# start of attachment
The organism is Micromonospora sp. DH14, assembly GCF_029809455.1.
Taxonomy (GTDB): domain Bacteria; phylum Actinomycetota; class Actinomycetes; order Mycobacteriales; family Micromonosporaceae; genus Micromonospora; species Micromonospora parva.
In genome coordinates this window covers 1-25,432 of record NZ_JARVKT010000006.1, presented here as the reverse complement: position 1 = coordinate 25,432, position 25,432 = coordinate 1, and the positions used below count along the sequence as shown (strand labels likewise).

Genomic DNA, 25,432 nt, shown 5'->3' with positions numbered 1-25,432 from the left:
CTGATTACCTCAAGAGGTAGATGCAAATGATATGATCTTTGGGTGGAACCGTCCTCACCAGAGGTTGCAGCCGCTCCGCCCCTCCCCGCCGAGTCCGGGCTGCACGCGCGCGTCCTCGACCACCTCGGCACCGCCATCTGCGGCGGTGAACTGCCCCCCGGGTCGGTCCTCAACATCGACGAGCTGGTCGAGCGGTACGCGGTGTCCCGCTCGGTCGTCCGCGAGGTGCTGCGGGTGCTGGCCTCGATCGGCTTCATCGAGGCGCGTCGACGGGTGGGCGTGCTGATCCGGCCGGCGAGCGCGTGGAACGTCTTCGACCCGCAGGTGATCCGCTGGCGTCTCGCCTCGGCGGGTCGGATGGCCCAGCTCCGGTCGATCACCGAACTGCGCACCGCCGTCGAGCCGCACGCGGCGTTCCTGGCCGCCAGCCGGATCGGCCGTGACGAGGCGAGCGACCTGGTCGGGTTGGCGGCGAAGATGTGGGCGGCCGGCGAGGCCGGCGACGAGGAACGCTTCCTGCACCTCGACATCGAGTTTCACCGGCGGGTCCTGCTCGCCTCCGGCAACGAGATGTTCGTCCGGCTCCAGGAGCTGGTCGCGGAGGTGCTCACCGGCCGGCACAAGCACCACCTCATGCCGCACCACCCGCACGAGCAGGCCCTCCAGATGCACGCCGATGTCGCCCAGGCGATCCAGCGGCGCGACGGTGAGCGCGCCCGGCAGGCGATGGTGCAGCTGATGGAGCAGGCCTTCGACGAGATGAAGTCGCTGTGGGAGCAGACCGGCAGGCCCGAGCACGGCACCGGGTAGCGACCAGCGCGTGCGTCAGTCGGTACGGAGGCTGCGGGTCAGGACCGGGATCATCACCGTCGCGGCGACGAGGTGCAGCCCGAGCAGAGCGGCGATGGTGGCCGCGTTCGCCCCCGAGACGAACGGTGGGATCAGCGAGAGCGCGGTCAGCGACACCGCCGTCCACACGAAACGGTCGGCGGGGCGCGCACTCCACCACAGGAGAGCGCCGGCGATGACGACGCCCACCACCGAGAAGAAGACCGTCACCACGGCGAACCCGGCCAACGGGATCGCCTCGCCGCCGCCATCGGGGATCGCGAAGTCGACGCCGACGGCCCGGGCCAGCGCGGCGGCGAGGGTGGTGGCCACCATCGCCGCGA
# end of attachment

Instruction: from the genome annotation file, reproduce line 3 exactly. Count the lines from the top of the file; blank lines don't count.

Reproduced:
In genome coordinates this window covers 1-25,432 of record NZ_JARVKT010000006.1, presented here as the reverse complement: position 1 = coordinate 25,432, position 25,432 = coordinate 1, and the positions used below count along the sequence as shown (strand labels likewise).